Slight fin warp

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AlexBruccoleri

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I have been building a few kits this winter with plywood fins and noticed a slight warp in the wood. About half the thickness of the wood. I am not too worried since these are for low altitude rockets. Does anyone have any experience with this? Or suggestions/concerns from experience?
 
I didn't time it, but not very long.
I used a steam kettle.
Perhaps the water vapor also expanded the fibers on the concave side.
When I saw that it had straightened out, I stopped and pressed the fins under some heavy books and allowed them to dry overnight.
Will glue them on before it has a chance to warp again. ;)
 
I think steam rising from a pot of water is mild compared to steam coming out from a whistling tea kettle. Anyway, worked for me. Good luck.
 
I have not heard of that. What was the exact product you diluted?

Regarding a kettle. The steam flux is indeed higher than a pot, but I am not sure how much. Did you move the fin around or just hit one spot? The total "dose" from the pot is a lot, albeit the local concentration is lower. I may order a kettle to give it a try. Do you recall when you did it, if it was for a quick moment, or long enough to walk away and come back? Guestimate of the time...

Also one rocket is done with slightly warped fins. I am curious what others have found regarding flight characteristics. If it is a slight rotation, I am not worried.
 
I have not heard of that. What was the exact product you diluted?

Regarding a kettle. The steam flux is indeed higher than a pot, but I am not sure how much. Did you move the fin around or just hit one spot? The total "dose" from the pot is a lot, albeit the local concentration is lower. I may order a kettle to give it a try. Do you recall when you did it, if it was for a quick moment, or long enough to walk away and come back? Guestimate of the time...

Also one rocket is done with slightly warped fins. I am curious what others have found regarding flight characteristics. If it is a slight rotation, I am not worried.
The helicopter blades were bent with a 50/50 solution of bottled ammonia from the drug store and water. So I would imagine your fins could be straightened with the same solution and pressing under heavy books. But I haven't tried that for straightening, just bending balsa.
As far as the steam technique, I put the bent portion in the flow, moving it back and forth for a couple of minutes. When it visibly straightened out I removed it from the plume and pressed it under heavy books overnight. YMMV.
 
I tried steaming/clamping and it didn't help. Any industry that uses steaming to soften wood for shaping will steam the wood for a good amount of time, not just a few seconds. This was probably my mistake. I also thought about using a few layers of material to build a reverse curve into the clamping so hopefully it would come out straight after unclamping. This could be dangerous and you could end up warping the other direction. At best it might require a little bit of trial and error.
As for the warps that I had, wetting and clamping helped a little bit. What I ultimately did was clamp them and glue to the airframe while clamped.
 
Any industry that uses steaming to soften wood for shaping will steam the wood for a good amount of time, not just a few seconds.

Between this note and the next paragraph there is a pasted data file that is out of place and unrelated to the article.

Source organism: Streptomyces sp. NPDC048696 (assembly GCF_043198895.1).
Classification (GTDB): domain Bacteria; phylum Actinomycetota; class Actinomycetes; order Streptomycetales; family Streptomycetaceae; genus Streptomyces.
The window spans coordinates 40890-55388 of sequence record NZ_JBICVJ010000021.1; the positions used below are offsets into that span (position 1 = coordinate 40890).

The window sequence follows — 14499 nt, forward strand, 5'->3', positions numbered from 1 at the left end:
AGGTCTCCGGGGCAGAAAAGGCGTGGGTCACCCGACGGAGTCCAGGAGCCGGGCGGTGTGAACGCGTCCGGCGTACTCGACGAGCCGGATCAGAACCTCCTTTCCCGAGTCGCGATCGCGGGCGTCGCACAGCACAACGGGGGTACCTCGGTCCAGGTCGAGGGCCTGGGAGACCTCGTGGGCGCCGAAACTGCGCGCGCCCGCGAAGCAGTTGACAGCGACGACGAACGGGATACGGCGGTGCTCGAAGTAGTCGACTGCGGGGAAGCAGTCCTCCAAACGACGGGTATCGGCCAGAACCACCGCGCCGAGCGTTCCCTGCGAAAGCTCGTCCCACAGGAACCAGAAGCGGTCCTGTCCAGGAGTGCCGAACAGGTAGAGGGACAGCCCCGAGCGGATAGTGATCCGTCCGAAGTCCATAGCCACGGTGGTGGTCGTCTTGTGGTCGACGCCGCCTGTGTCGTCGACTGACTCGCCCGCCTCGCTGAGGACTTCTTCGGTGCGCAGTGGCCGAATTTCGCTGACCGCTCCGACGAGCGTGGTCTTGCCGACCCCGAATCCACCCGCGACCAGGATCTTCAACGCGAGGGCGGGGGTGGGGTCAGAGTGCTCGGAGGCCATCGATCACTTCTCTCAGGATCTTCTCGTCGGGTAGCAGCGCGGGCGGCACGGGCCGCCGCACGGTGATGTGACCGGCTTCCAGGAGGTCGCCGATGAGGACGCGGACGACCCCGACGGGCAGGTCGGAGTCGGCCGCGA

For beams, boards, and planks yes.
We are talking about 1/8" thin plywood.
Before
1674404962857.png

After
1674405020942.png
The results speak for themselves.
Like I said, YMMV.
 
One way to do this (assuming you have not already installed the fins) is to liberally paint each side of the fin with laminating epoxy, sandwich it between mylar (or wax paper) and then sandwich all that between two plates (I use 1/2" acrylic plates for smaller fins and 1/4" thick aluminum plates for big fins) and weight it down with something heavy (I like to use about 30 pounds of diving shot weight bags). Once cured, take it out and sand it flat.

But, frankly, these days, if I get a messed up plywood fin, I just cut a new one out of known good stock. And then laminate it anyway. Or glass it.
 
I have been building a few kits this winter with plywood fins and noticed a slight warp in the wood. About half the thickness of the wood. I am not too worried since these are for low altitude rockets. Does anyone have any experience with this? Or suggestions/concerns from experience?
I had one FINISHED rocket (3" LOC BBX) warp its fins last weekend DURING the trip to the site. 6 hour drive and then an overnight stay in freezing conditions (-4°C). I started to unpack and examine the rockets for prep when I noticed my BBX had 2 warped fins. 1 moderate, 1 severe (delamination occurred). The fins were absolutely fine when they were loaded into the car. I wrapped loosely with moving blankets. There was NO weight on the fins. It was simply the cold air that warped them. Obviously, I didn't fly and I just put back in the vehicle since I had no method of repairing on site.

Back at home, and back in room temperature conditions - the warpage has started to ease a bit. I've got the severe one clamped up now to help continue the de-warping process. Later I will wick some thin CA into the laminations and re-clamp. I'm hoping that will suffice and make them ready for the next flight.

I've also had a 4" Phoenix incur some slight warping of the main fins (3 of the 4) during the priming stage. No delaminations. I am going to try to clamp them as well to eliminate the warp or at least minimize it.
 
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